19/02/2009 - 21/02/2009
A Chinese immigrant is detained at the airport…
A Pakeha woman is given a suitcase by an unknown Mâori woman…
Three women journey to New Zealand without really knowing why.
A scientist, an accountant, a teacher, an artist, six mothers, two actors and a tohunga come together and ask what are we doing in New Zealand?
With movement, music, and true stories, these eleven women and one man discover how they all came to be in the same place. Premiering in October 2008 in Palmerston North, The Guardian called it "an astonishing conception," and The Manawatu Standard, performed with "precision and passion."
Director Amanda McRaven says, "The Voice Project is about finding your creative voice and turning it into performance that is both intensely personal and highly theatrical." A director and Fulbright Scholar, Amanda’s work has been critically acclaimed in New York, San Francisco and Los Angeles:
"She directs with imagination and insight." – LA Weekly.
"Fiercely committed physical performances…four stars," – Time Out New York.
(More at amandamcraven.com.)
From Auckland, Palmerston North, Oamaru, Dunedin, Wellington, Guangzhou, China, New Delhi, India, Heilongjiang, China, Wuppertal, Germany, and Grenoble, France, SUITCASE is not your typical Fringe ensemble.
All the performers are from Palmerston North by way of…
Ema Alter, Grenoble, France
Vicky Cheetham, Wellington, NZ
Tracey-Lynne Cody, Dunedin, NZ
Virginia Jamieson, Wellington, NZ
Dione Joseph, Auckland, NZ (New Delhi, India)
Amy Petre, Oamaru, NZ
Ulrike Uslar-Furkert, Wuppertal, Germany
Maarie’ Toye, Ngati Toa Rangatira
Yeying Wang, Haerbin, Heilongjiang, China
Warren Warbrick, Manawatu, Rangitaane and Te Arawa, NZ
Lynda Williamson, Wellington, NZ
Jade Zhou — Guangzhou, China
McRaven says: "These actors perform with raw honesty. They tell their stories simply. It is intimate and at the same time intensely theatrical. It happens in an airport – humans in transit, on the way to somewhere else. But we get to stop for 50 minutes and see what happens on the way…"
February 19, 20, 21, 6:30 pm (45 min long)
BATS Theatre, 1 Kent Tce
Tickets: adult $16 / concession $12
TO BOOK ph. 04 802 4175
Ema Alter, Vicky Cheetham, Tracey-Lynne Cody, Virginia Jamieson, Dione Joseph, Amy Petre, Maarié Toye, Ulrike Uslar-Furkert, Yeying Wang, Warren Warbrick, Lynda Williamson, Jade Zhou.
Set art by Virginia Jamieson
Lighting by Laurie Dean
Feel good theatre
Review by Lynn Freeman 04th Mar 2009
Six months of devising went into Suitcase and it shows in the work.
The actors bring their stories of migrating to and living in New Zealand. It starts very effectively with a museum exhibition representing Māori and settler New Zealanders, from Chinese gold miners to Irish, Scottish and German migrants.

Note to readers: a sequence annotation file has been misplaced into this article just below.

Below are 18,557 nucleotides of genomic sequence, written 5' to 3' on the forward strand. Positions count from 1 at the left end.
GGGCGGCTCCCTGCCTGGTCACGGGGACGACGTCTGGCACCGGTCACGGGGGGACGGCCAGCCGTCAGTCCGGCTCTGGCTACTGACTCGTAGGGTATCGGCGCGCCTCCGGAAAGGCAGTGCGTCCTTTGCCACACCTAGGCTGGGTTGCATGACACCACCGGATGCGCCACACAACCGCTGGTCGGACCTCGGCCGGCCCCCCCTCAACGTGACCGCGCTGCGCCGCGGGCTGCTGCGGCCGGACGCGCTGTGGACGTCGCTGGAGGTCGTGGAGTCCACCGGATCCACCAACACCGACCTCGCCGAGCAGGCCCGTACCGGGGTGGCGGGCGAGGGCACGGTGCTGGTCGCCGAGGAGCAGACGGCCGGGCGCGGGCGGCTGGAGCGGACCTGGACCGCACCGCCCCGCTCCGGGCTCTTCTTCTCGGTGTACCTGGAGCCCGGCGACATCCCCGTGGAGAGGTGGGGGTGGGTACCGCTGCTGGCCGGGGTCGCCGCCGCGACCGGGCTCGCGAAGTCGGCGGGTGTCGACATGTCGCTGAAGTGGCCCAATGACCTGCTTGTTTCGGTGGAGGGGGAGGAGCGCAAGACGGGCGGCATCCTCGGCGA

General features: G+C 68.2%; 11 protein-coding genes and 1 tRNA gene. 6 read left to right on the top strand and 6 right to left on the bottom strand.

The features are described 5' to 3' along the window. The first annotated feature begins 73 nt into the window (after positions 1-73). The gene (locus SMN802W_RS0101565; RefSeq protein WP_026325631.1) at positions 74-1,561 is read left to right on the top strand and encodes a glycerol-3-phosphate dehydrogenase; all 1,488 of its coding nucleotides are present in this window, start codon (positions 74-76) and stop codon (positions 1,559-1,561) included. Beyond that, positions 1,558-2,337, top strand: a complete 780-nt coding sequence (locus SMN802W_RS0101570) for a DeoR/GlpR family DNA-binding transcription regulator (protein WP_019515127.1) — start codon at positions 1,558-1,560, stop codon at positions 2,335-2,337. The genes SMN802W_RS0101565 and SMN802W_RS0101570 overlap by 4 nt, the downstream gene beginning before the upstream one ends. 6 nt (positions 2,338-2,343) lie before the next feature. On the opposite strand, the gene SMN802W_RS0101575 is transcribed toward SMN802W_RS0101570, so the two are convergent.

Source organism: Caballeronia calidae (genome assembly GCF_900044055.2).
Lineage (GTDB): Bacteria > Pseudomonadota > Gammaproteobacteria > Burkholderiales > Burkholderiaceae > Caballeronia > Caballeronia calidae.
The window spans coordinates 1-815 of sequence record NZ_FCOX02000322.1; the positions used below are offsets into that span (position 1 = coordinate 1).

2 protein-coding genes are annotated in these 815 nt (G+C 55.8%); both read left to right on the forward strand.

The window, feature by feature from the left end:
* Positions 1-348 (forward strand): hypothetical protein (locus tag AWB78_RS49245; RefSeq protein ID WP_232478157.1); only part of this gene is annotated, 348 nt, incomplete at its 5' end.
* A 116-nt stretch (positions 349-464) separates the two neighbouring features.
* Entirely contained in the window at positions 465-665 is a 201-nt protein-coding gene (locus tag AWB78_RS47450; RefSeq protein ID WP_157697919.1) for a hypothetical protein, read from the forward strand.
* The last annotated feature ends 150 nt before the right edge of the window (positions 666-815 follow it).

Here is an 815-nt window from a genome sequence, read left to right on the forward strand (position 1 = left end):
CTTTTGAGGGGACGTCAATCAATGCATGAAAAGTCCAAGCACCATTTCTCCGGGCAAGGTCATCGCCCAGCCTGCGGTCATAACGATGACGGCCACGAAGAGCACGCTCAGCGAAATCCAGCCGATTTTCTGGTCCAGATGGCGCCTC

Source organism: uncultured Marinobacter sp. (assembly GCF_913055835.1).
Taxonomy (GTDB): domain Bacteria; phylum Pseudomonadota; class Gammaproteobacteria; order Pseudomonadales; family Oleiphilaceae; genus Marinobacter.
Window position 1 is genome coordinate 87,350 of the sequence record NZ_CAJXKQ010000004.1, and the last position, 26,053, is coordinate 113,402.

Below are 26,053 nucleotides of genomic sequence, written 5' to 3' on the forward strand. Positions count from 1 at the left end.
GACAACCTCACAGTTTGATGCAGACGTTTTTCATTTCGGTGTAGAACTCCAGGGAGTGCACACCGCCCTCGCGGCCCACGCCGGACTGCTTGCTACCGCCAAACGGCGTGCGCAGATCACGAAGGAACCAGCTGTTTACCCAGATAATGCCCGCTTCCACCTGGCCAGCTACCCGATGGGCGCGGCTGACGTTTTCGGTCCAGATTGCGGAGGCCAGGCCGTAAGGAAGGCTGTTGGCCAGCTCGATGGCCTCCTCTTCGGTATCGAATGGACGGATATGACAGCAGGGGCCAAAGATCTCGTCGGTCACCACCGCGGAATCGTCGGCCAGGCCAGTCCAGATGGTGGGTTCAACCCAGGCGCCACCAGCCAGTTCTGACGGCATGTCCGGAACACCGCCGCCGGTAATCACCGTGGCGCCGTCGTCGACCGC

We find out the frustrations of a young Asian woman battling with New Zealand Customs after her mother put some herbal remedies in her suitcase, and the endurance demanded in long-distance sea voyages to this part of the world. Feel good theatre.
Copyright © in the review belongs to the reviewer
Has its moments but yet to achieve cohesion
Review by John Smythe 21st Feb 2009
What is culture in New Zealand? What does culture mean? What does it mean to live here? Why do we live here? Where do I actually belong? Am I 100% pure?
These are the questions posed on the programme of Suitcase, a group-devised work brought to the Fringe from Palmerston North by The Voice Project Aotearoa (so called because they give people their voice, not because they are vocal artists).
The starting point is museum statues – the performers in frozen poses – which represent the standard/archetypical/stereotypical notions of early immigrant/inhabitants of Aotearoa New Zealand (click on the ‘Suitcase’ title above for details). In the 50-odd minutes that follow we get some insight into the more contemporary stories of the eleven performers.
Direct-address storytelling is interspersed with movement segments of varying interest and quality. And creeping about in the background is a Māori woman, while a Māori man adds to the atmosphere with traditional instruments.
A Kiwi woman of Irish extraction is at the airport ready to cross the world to "see if anything resonates" with her. After a Chinese woman is detained at Customs – by outrageously rude, racist and unprofessional Customs Officers (which adds nothing to the value of the work) – for letting her mother pack her case and include herbal medicines, the Irish woman is silently given an old suitcase by the ever-present Māori woman who then fades away.
This almost gives the work some sort of spine but it’s more confusing than binding or resolving. The case turns out to be full of bones (which intuitively feels culturally insensitive to me, although in reality they are probably animal bones) and I think it represents the heke or wheke (rafters) in a Whare Tipuna (ancestral house): the ribs of the ancestor. I guess it is the way of saying "home is where the heart is".
When one of the two Chinese women sings ‘I Have a Dream’ her value systems seem to be trite but later she sings ‘Aotearoa’ (the Māori version of ‘God Defend New Zealand’) impressively and reveals she is a high-level medical researcher.
Snippets of Split Enz’ ‘Aoteroa’ and Dave Dobbyn’s ‘Slice of Heaven’ are also in the musical mix …
The most powerful moment is when a South African woman delivers her mihi and declares her commitment to making te reo and tikanga Māori part of her life. The group-harmonised waiata that ends this sequence is also beautifully committed.
Other ingredients are relatively randomly scattered throughout the show but while they are true ("I belong where my children belong") and interesting ("I’m a nobody’s child with three of her own"), they are yet to be integrated into the coherent whole that Suitcases may yet become.
Copyright © in the review belongs to the reviewer